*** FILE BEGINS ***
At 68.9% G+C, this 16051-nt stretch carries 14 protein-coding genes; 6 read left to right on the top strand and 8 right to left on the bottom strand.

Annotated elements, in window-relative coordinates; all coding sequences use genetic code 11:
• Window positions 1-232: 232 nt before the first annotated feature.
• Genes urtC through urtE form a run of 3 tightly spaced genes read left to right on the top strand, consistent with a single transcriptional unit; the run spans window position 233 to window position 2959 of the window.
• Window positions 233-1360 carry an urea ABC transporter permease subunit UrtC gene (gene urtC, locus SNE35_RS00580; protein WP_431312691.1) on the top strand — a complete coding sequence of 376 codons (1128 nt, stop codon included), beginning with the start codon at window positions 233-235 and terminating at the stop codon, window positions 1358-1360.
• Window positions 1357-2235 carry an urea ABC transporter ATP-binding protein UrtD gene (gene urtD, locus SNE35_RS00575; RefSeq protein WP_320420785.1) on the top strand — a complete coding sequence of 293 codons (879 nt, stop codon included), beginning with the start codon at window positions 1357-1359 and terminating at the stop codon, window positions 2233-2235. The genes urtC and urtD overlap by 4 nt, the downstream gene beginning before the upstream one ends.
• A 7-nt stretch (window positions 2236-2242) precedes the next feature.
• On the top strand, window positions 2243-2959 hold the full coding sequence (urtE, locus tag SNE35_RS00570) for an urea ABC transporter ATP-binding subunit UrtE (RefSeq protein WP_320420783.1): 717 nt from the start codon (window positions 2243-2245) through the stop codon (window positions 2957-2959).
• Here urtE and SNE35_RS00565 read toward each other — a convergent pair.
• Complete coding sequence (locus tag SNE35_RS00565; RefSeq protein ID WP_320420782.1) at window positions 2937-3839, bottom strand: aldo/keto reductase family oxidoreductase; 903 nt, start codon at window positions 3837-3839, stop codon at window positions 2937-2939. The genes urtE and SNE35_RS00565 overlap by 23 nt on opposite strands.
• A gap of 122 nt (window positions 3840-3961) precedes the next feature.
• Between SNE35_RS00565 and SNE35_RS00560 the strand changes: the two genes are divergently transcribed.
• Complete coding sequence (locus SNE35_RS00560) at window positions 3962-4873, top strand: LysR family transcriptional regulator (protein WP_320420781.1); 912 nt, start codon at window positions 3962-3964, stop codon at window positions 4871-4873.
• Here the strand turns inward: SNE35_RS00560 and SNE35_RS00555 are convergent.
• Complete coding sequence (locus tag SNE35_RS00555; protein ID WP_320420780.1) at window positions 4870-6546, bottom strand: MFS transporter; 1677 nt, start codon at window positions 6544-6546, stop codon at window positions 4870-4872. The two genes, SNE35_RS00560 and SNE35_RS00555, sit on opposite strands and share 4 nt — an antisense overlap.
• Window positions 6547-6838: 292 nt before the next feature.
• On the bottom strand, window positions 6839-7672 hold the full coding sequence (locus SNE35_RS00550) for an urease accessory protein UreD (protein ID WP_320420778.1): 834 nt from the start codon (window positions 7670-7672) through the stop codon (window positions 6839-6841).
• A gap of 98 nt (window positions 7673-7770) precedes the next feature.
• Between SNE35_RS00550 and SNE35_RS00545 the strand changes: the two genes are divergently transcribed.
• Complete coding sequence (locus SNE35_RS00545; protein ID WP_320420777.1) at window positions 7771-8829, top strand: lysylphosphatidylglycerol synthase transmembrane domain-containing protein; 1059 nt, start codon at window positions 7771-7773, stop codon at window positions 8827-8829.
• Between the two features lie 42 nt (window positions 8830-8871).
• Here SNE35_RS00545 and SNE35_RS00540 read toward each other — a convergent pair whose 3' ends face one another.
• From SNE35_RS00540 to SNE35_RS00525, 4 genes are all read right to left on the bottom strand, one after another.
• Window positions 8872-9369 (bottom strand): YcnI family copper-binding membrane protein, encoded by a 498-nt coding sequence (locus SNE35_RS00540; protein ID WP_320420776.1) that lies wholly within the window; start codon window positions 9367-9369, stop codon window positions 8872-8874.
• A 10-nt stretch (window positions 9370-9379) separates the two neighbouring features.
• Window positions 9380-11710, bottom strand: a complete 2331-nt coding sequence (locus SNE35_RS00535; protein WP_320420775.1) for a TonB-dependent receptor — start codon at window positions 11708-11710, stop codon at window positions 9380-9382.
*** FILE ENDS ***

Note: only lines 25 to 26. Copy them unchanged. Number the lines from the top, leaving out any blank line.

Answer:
• A 10-nt stretch (window positions 9370-9379) separates the two neighbouring features.
• Window positions 9380-11710, bottom strand: a complete 2331-nt coding sequence (locus SNE35_RS00535; protein WP_320420775.1) for a TonB-dependent receptor — start codon at window positions 11708-11710, stop codon at window positions 9380-9382.